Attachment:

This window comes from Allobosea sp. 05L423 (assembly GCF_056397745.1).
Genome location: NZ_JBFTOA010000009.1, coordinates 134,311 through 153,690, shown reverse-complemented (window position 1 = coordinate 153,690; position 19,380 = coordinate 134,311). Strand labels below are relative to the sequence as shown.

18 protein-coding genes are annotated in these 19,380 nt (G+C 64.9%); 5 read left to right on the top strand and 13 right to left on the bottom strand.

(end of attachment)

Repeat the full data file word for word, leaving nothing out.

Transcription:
This window comes from Allobosea sp. 05L423 (assembly GCF_056397745.1).
Genome location: NZ_JBFTOA010000009.1, coordinates 134,311 through 153,690, shown reverse-complemented (window position 1 = coordinate 153,690; position 19,380 = coordinate 134,311). Strand labels below are relative to the sequence as shown.

18 protein-coding genes are annotated in these 19,380 nt (G+C 64.9%); 5 read left to right on the top strand and 13 right to left on the bottom strand.